Philadelphia Bar Association Opposes Switch to Accrual Accounting for Law Firms
Charles J. Klitsch, Esq. on 7/27/2015
About The Author
Director of Public and Legal Services, Philadelphia Bar Association
At its July meeting, the Philadelphia Bar Association's Board of Governors unanimously passed a Resolution Opposing Federal Legislation to Require Professional Service Firms to Use the Accrual Method of Accounting.
Currently, the vast majority of law firms use the cash method of accounting, a relatively simple method that allows law firms to pay taxes on income when it is actually received. The cash method of accounting suits professional service firms well, as they have no inventory to consider.
Under the accrual method, firms must report income to the Internal Revenue Service in the tax year the service is provided, whether or not the firm has actually received payment from the client. In the 117th Congress, House Resolution 1, known as the Tax Reform Act of 2014, proposed that professional service firms, including law firms, with an income of more than ten million dollars per year would be required to use the accrual method of accounting.
Sponsors of the legislation suggested that this change would generate more tax revenue for the federal government. However, the impact of such a change on the practice of law was not adequately considered.
The Tax Section and the Business Law Section sponsored the resolution. Tax Section Chair Jennifer O'Leary and Business Law Section Chair Graham Laub presented the resolution to the Board. In his remarks, Laub noted, "The accrual method of accounting would be bad for the business of law and bad for clients." He gave the example of the law firm providing services to a small start-up business, with the expectation that legal fees would be paid down the road when the company becomes better established. With the accrual method of accounting, such a fee arrangement would be more difficult for a client to obtain, as the firm would have to pay taxes on the value of the services in the year they were provided, not necessarily the year payment was received.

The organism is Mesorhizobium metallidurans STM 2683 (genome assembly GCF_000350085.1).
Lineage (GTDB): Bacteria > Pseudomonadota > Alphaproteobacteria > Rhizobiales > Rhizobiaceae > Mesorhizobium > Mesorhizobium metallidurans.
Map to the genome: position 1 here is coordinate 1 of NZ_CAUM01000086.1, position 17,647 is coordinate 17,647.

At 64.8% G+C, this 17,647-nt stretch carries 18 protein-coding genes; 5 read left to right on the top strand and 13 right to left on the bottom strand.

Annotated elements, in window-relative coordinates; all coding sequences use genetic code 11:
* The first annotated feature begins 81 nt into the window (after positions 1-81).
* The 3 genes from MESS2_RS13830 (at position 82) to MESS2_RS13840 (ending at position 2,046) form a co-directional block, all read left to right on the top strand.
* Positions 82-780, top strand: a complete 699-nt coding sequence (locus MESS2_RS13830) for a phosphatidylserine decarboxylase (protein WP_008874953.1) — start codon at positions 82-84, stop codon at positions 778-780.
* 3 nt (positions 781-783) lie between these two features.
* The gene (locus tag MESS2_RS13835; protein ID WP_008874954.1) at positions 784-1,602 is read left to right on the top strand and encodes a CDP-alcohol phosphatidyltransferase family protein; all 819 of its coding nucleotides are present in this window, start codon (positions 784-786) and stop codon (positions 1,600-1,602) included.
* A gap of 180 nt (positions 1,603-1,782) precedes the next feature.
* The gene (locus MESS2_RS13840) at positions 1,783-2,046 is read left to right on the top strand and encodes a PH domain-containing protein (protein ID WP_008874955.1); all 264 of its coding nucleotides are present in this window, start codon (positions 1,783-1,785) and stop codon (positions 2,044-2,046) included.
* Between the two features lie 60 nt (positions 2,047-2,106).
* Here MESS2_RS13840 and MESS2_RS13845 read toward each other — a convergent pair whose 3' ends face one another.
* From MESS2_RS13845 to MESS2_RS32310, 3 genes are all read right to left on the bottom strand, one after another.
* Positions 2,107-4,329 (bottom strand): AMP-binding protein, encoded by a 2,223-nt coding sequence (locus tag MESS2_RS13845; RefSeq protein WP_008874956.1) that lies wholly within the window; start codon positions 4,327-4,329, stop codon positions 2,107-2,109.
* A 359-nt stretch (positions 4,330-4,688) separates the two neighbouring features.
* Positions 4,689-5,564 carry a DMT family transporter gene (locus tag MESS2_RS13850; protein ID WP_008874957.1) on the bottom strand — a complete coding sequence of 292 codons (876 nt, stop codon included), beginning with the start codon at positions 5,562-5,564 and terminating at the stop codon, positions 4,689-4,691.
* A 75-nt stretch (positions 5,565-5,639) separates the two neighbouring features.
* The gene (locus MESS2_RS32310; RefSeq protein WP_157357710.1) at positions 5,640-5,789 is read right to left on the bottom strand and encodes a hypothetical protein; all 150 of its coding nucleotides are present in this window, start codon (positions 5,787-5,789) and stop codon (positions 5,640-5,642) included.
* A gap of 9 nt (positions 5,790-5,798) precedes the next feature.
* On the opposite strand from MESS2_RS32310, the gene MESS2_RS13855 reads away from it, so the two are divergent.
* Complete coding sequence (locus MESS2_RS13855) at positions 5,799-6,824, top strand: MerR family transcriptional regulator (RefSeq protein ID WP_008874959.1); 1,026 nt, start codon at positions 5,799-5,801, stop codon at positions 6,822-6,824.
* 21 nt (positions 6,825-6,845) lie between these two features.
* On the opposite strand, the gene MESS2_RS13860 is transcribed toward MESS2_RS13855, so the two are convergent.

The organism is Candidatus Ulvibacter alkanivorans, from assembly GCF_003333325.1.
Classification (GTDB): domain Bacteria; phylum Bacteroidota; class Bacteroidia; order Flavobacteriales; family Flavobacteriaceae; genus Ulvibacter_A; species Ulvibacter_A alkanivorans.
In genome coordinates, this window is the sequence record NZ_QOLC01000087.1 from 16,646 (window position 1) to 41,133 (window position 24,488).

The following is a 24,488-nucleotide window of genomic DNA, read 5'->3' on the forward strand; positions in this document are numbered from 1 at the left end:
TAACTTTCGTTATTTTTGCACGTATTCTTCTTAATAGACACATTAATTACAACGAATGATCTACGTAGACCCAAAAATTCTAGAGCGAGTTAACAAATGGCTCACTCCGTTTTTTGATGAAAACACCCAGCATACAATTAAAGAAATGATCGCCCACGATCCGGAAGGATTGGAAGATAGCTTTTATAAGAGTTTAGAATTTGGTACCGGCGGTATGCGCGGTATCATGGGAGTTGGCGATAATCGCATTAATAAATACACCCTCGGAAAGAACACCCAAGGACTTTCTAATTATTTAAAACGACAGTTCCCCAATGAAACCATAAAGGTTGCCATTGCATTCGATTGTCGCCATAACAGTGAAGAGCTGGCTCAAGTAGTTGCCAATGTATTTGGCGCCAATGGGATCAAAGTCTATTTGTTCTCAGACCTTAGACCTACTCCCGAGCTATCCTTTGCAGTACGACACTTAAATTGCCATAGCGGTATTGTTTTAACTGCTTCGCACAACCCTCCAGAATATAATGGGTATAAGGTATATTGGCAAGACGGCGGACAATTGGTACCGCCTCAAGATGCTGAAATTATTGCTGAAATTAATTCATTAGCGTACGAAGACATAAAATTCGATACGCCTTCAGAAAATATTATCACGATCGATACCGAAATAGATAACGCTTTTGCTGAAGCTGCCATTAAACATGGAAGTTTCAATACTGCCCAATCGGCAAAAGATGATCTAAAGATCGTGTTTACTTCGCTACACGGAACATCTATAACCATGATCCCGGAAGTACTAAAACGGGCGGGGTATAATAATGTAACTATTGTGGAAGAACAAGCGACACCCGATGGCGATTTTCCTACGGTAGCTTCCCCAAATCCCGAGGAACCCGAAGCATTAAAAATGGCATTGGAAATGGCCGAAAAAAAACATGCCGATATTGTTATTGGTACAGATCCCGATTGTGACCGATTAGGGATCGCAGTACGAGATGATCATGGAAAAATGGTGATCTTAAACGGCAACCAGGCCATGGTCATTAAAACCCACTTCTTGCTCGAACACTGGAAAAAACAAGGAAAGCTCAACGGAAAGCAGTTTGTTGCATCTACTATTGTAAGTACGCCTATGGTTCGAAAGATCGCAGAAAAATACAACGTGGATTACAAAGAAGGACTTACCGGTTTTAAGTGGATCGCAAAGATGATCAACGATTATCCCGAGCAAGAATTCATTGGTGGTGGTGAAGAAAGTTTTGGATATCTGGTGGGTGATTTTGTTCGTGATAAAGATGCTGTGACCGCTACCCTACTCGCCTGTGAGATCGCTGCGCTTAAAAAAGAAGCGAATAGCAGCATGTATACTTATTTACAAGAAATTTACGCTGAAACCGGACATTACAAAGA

O'Leary stated, "Using the accrual method would have a very real impact on clients, as costs would have to be passed along to them." O'Leary added that the accrual method will be difficult and confusing to administer. "There is no current body of law in this field," O'Leary explained, that can guide a law firm in determining at what point a service is provided that will trigger the tax obligation.